Phooto above: It was a special homecoming for the Majetich family. From left are Ryan Marshall, PulteGroup president and CEO; U.S. Army Staff Sgt. Ellis “Jerry” Majetich; Jack Mead, Pulte Group construction manager; Mary-Ella Majetich, Andy Pujol, founder, president and CEO, Building Homes for Heroes; Jacob Majetich, son of Jerry and Mary Ella Majetich; and Tony Nason, president, PulteGroup’s Northeast Florida Division
A U.S. Army veteran and his family received a new mortgage-free home from the PulteGroup and Building Homes for Heroes on Veterans Day.
Retired U.S. Army Staff Sgt. Ellis “Jerry” Majetich and his wife, Mary-Ella, were presented the 3,500-square-foot, two-story home and three-car garage. It was designed to accommodate his war-related injuries.
PulteGroup worked with Building Homes for Heroes to identify the Majetich family. Building Homes for Heroes is in its 14th year constructing and giving mortgage-free homes to veterans, according to a news release.
The company has received a four-star rating from Charity Navigator for the last six years.
The decorated war hero was severely wounded when the vehicle he was in was destroyed by a IED. He also suffered bullet wounds in a resulting firefight.
Majetich was burned over more than one-third of his body and on his face and scalp, causing the loss of his ears and nose.
His right hand was amputated and he lost parts of the fingers on his left hand. Parts of his intestines and stomach were removed, and he fractured his spine and left foot and bullets struck him in his right shoulder and right leg.
He suffers from PTSD and a traumatic brain injury.
The couple did not have a lot of time to enjoy the new house before the Majetichs traveled to Walter Reed National Military Medical Center in Bethesda, Maryland, for another operation.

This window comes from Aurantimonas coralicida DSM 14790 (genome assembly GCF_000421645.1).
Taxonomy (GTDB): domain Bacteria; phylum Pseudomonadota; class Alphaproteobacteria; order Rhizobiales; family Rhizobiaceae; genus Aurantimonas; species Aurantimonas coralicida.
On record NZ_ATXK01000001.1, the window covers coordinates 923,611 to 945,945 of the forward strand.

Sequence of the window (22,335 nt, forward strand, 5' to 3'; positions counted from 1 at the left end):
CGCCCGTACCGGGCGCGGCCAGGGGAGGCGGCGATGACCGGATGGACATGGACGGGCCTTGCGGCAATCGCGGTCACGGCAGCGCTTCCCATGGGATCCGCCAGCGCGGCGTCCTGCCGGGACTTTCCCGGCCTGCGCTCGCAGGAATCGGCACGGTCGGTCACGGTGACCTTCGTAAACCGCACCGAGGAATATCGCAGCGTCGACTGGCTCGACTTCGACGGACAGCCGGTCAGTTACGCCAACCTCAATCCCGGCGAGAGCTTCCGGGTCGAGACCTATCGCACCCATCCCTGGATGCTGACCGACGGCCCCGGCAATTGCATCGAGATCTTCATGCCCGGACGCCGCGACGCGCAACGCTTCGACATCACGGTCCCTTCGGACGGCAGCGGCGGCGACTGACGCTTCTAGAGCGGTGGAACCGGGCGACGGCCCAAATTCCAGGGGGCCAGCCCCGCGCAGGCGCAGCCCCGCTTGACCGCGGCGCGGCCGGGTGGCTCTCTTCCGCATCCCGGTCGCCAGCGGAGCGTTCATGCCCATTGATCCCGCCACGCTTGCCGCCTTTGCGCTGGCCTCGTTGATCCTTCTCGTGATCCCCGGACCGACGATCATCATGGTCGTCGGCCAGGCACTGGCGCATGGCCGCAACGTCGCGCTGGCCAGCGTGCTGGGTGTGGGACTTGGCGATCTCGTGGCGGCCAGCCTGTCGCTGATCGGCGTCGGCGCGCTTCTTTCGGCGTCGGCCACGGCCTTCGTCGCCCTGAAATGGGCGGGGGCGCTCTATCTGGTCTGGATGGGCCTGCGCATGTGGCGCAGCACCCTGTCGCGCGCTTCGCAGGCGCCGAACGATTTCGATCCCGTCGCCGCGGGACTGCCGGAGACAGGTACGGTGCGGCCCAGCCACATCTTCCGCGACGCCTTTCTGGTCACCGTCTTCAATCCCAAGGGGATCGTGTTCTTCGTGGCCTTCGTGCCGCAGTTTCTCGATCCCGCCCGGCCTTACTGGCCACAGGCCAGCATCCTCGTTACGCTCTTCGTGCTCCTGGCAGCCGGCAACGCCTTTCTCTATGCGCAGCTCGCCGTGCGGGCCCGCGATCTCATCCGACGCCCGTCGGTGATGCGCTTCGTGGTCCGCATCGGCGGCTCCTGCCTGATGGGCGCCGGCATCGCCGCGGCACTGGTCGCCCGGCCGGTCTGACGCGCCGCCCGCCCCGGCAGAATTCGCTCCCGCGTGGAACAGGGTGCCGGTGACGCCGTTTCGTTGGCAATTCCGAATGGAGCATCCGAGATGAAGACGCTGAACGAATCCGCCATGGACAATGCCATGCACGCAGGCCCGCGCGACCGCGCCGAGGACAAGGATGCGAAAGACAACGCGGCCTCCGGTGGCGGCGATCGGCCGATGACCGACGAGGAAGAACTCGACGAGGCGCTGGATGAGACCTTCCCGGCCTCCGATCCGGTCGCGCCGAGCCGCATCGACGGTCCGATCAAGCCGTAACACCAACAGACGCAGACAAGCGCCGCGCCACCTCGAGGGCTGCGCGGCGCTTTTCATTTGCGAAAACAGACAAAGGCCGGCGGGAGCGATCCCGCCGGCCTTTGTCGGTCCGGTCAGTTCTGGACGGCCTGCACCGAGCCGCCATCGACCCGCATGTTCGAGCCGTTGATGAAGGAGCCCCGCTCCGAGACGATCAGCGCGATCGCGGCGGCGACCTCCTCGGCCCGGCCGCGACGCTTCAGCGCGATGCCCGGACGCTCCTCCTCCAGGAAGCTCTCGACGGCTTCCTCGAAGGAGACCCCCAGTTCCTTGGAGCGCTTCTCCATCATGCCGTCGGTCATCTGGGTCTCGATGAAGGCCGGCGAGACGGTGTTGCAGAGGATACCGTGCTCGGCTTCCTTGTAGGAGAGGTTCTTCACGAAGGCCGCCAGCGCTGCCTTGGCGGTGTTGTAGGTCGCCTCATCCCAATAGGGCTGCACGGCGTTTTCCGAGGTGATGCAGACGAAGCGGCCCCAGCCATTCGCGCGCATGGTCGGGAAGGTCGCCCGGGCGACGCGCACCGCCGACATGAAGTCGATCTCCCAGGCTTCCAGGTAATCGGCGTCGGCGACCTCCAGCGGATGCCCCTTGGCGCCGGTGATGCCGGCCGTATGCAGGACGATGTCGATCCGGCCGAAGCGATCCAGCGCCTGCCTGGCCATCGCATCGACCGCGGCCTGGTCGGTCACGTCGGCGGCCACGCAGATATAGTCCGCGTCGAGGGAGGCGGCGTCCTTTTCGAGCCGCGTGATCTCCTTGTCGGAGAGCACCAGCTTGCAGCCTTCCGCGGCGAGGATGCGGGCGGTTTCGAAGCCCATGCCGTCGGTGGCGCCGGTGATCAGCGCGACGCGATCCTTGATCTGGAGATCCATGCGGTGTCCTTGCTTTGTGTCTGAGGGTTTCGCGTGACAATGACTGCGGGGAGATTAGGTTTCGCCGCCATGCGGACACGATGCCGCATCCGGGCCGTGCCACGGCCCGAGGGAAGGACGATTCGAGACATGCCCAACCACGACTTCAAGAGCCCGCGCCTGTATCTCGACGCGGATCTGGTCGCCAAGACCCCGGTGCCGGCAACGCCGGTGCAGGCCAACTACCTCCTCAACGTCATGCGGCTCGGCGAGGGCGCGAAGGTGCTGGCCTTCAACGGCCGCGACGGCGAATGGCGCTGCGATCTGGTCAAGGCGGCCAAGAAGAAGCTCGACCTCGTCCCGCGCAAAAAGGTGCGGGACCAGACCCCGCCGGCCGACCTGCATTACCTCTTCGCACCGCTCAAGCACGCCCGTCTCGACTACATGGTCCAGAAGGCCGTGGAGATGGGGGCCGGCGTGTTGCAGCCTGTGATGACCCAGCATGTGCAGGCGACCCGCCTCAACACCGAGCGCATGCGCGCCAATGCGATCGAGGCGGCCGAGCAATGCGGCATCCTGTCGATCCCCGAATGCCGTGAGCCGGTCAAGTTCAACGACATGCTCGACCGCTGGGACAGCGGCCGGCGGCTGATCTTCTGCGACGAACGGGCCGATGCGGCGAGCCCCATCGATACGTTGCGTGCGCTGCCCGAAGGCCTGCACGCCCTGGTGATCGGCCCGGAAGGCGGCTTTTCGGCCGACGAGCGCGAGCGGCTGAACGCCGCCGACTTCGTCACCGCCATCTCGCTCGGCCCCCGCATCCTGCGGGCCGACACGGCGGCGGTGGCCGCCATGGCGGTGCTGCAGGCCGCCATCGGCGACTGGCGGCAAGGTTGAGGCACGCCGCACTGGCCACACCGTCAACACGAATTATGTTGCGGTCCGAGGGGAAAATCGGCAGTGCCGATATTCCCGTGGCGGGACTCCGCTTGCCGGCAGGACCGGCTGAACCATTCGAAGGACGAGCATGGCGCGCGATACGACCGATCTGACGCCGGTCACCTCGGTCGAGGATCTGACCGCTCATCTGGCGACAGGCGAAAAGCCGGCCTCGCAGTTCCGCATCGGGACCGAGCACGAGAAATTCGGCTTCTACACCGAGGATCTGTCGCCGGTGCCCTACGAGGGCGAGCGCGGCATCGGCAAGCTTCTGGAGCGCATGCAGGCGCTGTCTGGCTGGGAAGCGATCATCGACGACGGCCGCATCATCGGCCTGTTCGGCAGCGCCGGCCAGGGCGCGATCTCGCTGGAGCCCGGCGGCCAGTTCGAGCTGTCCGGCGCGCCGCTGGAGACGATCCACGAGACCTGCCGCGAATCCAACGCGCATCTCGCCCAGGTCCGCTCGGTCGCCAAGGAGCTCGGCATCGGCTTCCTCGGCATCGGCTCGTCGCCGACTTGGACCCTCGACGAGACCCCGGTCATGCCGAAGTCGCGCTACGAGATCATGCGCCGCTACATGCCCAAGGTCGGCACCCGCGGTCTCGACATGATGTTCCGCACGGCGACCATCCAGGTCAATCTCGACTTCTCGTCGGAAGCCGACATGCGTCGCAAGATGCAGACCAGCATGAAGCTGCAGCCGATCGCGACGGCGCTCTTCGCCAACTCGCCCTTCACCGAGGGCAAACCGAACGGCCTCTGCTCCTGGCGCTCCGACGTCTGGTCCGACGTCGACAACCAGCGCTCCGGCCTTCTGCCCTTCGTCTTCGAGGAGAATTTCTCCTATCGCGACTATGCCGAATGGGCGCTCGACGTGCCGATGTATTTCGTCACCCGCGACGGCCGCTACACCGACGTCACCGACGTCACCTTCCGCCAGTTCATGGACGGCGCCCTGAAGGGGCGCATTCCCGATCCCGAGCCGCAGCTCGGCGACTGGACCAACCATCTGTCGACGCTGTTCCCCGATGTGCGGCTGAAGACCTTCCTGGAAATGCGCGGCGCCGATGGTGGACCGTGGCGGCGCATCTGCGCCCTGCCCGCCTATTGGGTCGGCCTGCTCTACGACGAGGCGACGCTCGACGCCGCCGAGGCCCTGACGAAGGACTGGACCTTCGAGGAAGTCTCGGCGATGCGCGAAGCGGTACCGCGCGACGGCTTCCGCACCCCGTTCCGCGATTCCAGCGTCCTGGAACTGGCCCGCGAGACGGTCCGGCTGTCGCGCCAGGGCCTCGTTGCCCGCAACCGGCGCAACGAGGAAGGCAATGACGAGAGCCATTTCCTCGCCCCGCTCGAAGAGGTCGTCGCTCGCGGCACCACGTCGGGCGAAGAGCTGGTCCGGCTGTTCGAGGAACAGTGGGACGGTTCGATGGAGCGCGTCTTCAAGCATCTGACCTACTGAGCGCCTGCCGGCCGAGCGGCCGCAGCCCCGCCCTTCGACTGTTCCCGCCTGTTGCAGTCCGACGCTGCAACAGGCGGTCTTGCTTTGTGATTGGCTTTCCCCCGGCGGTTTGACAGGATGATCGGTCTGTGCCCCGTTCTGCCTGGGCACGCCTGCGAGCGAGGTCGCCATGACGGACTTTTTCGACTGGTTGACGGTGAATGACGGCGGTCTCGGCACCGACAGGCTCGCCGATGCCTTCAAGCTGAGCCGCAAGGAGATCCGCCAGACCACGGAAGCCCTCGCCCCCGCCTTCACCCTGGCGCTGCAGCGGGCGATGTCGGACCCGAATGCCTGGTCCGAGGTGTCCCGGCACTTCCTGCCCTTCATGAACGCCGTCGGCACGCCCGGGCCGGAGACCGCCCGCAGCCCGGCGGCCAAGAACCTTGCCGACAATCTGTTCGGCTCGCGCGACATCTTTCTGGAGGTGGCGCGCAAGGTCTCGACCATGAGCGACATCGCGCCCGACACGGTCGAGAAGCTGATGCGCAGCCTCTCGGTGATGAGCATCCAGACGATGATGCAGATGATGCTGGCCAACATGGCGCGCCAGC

Tony Nason, PulteGroup Northeast Florida Division president, said he was impressed by Majetich’s attitude.
“He calls himself a lucky one because not everyone on his team made it back alive. To me that is what is most inspiring,” Nason said.
The home in Del Webb Nocatee includes a pool where Majetich can do rehabilitation exercises. The home is ADA-compliant, making it easier to use a wheelchair.
The master suite has a flush entry shower. Counters, drawers and the oven door are designed to be wheelchair accessible.
Majetich and his wife will live on the first floor while their grown son, Jacob, who helps his father, will live upstairs.
“The bathroom is Jerry’s favorite room in the house. He has no fingertips on his left hand and his right hand is amputated so the bathroom has always been tricky,” Mary-Ella Majetich said in an email.
“Add poor balance at times and trying to get into a tub and it’s a recipe for disaster. This shower is equipped for both daily needs and recovering from surgeries,” she said.
Besides the convenience of rolling into a shower rather than having to be lifted into a tub at his former home, the new home will allow Majetich to return home to recuperate from future operations, Nason said.
They often stayed at a hotel after surgery for accessibility.
The family had tried to remodel their former home but it was costly and didn’t adequately solve the problems.
Mary-Ella Majetich appreciates the specially equipped massage room.
“It makes it easier for me to do his daily skin care and work on the scar bands like the PT taught me to do without hurting my back. The functionality is life-altering,” she said
PulteGroup did not disclose the cost of the home.
St. Johns County Property Appraiser records do not yet include the structure. The house is adapted from its Stellar Grand floor plan that starts at $659,490, Nason said.
The Majetiches had not seen the home since it was framed. Friends, family and those working on the home wrote messages of encouragement and well wishes on the studs.
“I’d have to say they were in a state of shock when they saw it. We had furnished a good portion of the house, which they were not expecting,” Nason said.
The Majetich home is the second the PulteGroup’s Built to Honor program has given to an area veteran. PulteGroup as a company has provided 67 houses to veterans around the country since 2013.
Nason said his division is working with Building Homes for Heroes to find another veteran in 2022.
“Being that this is a city with two naval bases, we take pride in actively recruiting and hiring veterans,” Nason said, citing that 20% of PulteGroup’s Jacksonville office comprises veterans.